Safari is a graphical web browser based on the WebKit engine, included with macOS since version 10.3 "Panther", where it replaces Internet Explorer for Mac OS X.[34] Websites can be bookmarked, added to a reading list, or saved to the home screen and are synced between devices through iCloud. In 2010, Safari 5 introduced a reader mode, extensions, and developer tools. Safari 11, released in 2017, added Intelligent Tracking Prevention, which uses artificial intelligence to block web tracking. Safari 13 added support for Apple Pay, and authentication with FIDO2 security keys. Its interface was redesigned in Safari 15, including a new landing page.


Main article: Shortcuts (app)

Shortcuts, formerly Workflow, is a visual scripting app that allows users to create macros for executing specific tasks on their device. These task sequences can be created by the user and shared online through iCloud. A number of curated shortcuts can also be downloaded from the integrated gallery.


Main article: Stickies (Apple)

Stickies is a desktop note program first included in System 7.5, later being re-written in Cocoa during the transition to Mac OS X in 2001. It allows a user to put post-it note-like windows on the screen for to write short reminders, notes and other clippings. The ability to collapse note windows, which is present in all versions of Stickies, is a holdover from System 7.5's WindowShade feature. The window button layout, which is unusual for a modern macOS application, is retained from Mac OS 8.


Stocks is a stock market tracking app first introduced with macOS Mojave.[35] It allows users to check the Yahoo! Finance data for any company valued on the stock exchange, including the current value of a company and their increase or decrease percentage. A graph shows the trends of each company over time, with a green graph showing positive growth and a red graph showing a decline. Business News is provided when a stock is not selected, which shows Apple News articles about companies a user is following.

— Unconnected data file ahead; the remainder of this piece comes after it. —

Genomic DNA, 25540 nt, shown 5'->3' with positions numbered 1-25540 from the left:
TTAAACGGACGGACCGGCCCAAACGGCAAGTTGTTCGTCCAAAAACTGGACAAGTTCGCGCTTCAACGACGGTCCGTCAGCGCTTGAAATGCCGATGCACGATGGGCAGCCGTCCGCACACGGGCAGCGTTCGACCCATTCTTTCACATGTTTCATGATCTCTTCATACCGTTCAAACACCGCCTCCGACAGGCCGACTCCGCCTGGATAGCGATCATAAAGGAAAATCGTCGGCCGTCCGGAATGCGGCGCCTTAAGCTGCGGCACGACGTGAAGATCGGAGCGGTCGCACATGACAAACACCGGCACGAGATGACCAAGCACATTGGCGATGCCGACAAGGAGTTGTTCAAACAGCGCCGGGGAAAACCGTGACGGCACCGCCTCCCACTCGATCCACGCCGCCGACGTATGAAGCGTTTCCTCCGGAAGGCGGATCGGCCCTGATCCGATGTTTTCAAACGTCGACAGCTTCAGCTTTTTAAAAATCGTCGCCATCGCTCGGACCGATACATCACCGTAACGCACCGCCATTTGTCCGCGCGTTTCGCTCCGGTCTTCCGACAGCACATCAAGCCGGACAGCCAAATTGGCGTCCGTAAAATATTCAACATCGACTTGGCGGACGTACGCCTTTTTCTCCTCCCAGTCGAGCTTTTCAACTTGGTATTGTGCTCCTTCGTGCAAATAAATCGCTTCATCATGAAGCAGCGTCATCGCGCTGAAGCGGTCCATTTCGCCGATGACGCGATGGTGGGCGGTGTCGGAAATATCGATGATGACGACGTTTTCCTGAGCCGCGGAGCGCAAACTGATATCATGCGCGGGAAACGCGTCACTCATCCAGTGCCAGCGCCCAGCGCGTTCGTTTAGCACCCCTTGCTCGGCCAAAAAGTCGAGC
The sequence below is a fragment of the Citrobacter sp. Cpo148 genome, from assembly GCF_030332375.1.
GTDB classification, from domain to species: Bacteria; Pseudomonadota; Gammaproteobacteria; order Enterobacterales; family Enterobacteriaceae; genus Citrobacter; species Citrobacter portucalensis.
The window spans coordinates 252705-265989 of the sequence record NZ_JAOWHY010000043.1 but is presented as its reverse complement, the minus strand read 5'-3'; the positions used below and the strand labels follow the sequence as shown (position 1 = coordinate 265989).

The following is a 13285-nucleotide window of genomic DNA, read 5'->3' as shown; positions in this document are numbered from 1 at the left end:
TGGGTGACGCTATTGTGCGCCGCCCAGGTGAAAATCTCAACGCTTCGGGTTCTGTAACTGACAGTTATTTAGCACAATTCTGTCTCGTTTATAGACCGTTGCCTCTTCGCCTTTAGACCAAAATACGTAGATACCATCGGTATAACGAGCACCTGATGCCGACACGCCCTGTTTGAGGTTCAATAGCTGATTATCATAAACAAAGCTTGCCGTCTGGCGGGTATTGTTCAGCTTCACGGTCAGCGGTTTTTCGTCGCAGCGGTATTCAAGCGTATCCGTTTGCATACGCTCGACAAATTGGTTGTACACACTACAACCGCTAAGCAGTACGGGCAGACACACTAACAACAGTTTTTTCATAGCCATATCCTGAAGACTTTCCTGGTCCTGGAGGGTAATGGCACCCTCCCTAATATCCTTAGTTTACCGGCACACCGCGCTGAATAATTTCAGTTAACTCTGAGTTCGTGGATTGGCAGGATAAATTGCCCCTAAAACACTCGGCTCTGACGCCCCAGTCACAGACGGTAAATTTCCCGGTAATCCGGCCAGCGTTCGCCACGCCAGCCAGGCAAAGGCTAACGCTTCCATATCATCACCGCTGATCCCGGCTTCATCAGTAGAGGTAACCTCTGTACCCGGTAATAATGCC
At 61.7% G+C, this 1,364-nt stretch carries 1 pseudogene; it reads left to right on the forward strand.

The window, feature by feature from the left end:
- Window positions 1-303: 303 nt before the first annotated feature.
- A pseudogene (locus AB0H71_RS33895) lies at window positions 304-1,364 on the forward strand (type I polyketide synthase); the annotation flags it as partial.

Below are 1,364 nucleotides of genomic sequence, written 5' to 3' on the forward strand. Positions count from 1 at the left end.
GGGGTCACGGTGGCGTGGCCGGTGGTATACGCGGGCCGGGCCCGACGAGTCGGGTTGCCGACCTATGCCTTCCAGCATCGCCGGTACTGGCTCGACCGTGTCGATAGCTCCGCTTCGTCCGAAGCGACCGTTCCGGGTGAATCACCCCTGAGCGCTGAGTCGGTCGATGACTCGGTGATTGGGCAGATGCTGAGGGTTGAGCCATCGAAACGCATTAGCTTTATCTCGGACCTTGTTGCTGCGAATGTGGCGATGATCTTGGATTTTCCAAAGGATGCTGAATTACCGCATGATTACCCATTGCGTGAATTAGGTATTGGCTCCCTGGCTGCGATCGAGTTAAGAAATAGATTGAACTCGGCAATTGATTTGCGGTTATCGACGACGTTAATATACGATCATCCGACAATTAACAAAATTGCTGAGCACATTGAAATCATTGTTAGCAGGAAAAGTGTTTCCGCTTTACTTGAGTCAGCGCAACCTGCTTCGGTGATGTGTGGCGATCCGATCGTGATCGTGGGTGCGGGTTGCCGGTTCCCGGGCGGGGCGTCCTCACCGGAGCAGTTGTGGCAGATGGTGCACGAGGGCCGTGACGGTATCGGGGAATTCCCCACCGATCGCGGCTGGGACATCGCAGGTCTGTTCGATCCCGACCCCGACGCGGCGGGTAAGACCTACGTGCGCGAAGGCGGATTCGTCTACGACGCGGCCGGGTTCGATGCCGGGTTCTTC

System Settings

Main article: System Settings

System Settings, formerly System Preferences, is an application included with macOS. It allows users to access information about their device and modify various system settings and options on their device such as the desktop wallpaper, screen saver, notifications, Wi-Fi and Bluetooth, display and brightness, keyboard and trackpad, accessibility features, and more. With the release of macOS Catalina, a Screen Time feature was introduced which is intended to help user's focus and combat screen addiction.[36] Furthermore, macOS Monterey introduces Focus modes, which expand on Apple's previous Do Not Disturb feature to filter notifications during scenarios such as sleeping or working.[37]


Main article: TextEdit

TextEdit is an open-source word processor and text editor, first featured in NeXT's NeXTSTEP and OPENSTEP. TextEdit has support for formatted text, justification, and even the inclusion of graphics and other multimedia elements, as well as the ability to read and write to different character encodings, including Unicode (UTF-8 and UTF-16). It automatically adjusts letter spacing in addition to word spacing while justifying text. TextEdit does not support multiple columns of text.


Main article: Apple TV app

TV, also known as Apple TV, is a media player first introduced macOS Catalina, replacing the video-playing capabilities of iTunes. The app can be used for viewing television shows and films purchased or rented through the iTunes Store, which can be accessed from within the app. It also houses original content from the Apple TV+ streaming service, and can even directly stream content from some third-party services through the a la carte video on demand "Apple TV Channels" service.[38][39] The TV app can be used to index and access content from other linked video on demand services, allowing programs watched in other apps to appear in a user's Up Next feed, even if they are not subscribed through the Channels service. The TV app is also capable of broadcasting live sports and events, such as through the MLS Season Pass.[40]

Voice Memos

Voice Memos is a voice recording app, first introduced in macOS Mojave,[41] designed for saving short snippets of audio for later playback. Saved voice memos can be shared as a .m4a file or can be edited, which allows parts of a recording to be replaced, background noise to be removed, or the length of a recording to be trimmed.[42] Other playback options include the ability to change playback speed, skip silent parts of a memo, or enhance a recording. Audio files can also be organised into different folders.[43]


Activity Monitor

"Activity monitor" redirects here. For the fitness device, see Activity tracker. For the generic system component, see System monitor.